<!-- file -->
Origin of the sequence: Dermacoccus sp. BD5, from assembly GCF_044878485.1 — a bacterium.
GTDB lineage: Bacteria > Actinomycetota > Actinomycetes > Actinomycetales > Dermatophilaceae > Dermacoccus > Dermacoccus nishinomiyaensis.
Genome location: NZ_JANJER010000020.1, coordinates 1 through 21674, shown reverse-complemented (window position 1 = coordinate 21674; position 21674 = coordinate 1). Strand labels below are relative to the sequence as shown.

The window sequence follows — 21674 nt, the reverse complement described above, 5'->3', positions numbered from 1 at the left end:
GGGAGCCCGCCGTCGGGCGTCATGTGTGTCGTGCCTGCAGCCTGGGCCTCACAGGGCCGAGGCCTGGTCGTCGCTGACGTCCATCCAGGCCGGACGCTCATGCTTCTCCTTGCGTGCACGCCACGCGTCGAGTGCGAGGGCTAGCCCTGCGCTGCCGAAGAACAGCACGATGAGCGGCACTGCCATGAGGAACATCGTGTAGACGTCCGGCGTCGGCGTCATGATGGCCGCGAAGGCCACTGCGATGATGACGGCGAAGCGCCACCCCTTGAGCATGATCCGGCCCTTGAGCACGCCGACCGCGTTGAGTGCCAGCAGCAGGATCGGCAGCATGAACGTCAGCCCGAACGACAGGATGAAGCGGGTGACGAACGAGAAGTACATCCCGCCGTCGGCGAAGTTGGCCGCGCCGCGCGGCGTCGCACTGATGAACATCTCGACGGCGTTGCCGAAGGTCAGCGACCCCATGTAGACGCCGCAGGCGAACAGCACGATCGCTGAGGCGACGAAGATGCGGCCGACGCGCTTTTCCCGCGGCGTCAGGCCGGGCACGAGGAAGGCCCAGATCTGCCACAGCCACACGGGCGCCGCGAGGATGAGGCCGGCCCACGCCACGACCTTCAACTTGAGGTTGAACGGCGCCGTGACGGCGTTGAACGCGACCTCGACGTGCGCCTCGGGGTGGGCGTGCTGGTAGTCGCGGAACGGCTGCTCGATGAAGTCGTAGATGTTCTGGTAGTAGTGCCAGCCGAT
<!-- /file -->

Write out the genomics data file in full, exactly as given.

Origin of the sequence: Dermacoccus sp. BD5, from assembly GCF_044878485.1 — a bacterium.
GTDB lineage: Bacteria > Actinomycetota > Actinomycetes > Actinomycetales > Dermatophilaceae > Dermacoccus > Dermacoccus nishinomiyaensis.
Genome location: NZ_JANJER010000020.1, coordinates 1 through 21674, shown reverse-complemented (window position 1 = coordinate 21674; position 21674 = coordinate 1). Strand labels below are relative to the sequence as shown.

The window sequence follows — 21674 nt, the reverse complement described above, 5'->3', positions numbered from 1 at the left end:
GGGAGCCCGCCGTCGGGCGTCATGTGTGTCGTGCCTGCAGCCTGGGCCTCACAGGGCCGAGGCCTGGTCGTCGCTGACGTCCATCCAGGCCGGACGCTCATGCTTCTCCTTGCGTGCACGCCACGCGTCGAGTGCGAGGGCTAGCCCTGCGCTGCCGAAGAACAGCACGATGAGCGGCACTGCCATGAGGAACATCGTGTAGACGTCCGGCGTCGGCGTCATGATGGCCGCGAAGGCCACTGCGATGATGACGGCGAAGCGCCACCCCTTGAGCATGATCCGGCCCTTGAGCACGCCGACCGCGTTGAGTGCCAGCAGCAGGATCGGCAGCATGAACGTCAGCCCGAACGACAGGATGAAGCGGGTGACGAACGAGAAGTACATCCCGCCGTCGGCGAAGTTGGCCGCGCCGCGCGGCGTCGCACTGATGAACATCTCGACGGCGTTGCCGAAGGTCAGCGACCCCATGTAGACGCCGCAGGCGAACAGCACGATCGCTGAGGCGACGAAGATGCGGCCGACGCGCTTTTCCCGCGGCGTCAGGCCGGGCACGAGGAAGGCCCAGATCTGCCACAGCCACACGGGCGCCGCGAGGATGAGGCCGGCCCACGCCACGACCTTCAACTTGAGGTTGAACGGCGCCGTGACGGCGTTGAACGCGACCTCGACGTGCGCCTCGGGGTGGGCGTGCTGGTAGTCGCGGAACGGCTGCTCGATGAAGTCGTAGATGTTCTGGTAGTAGTGCCAGCCGAT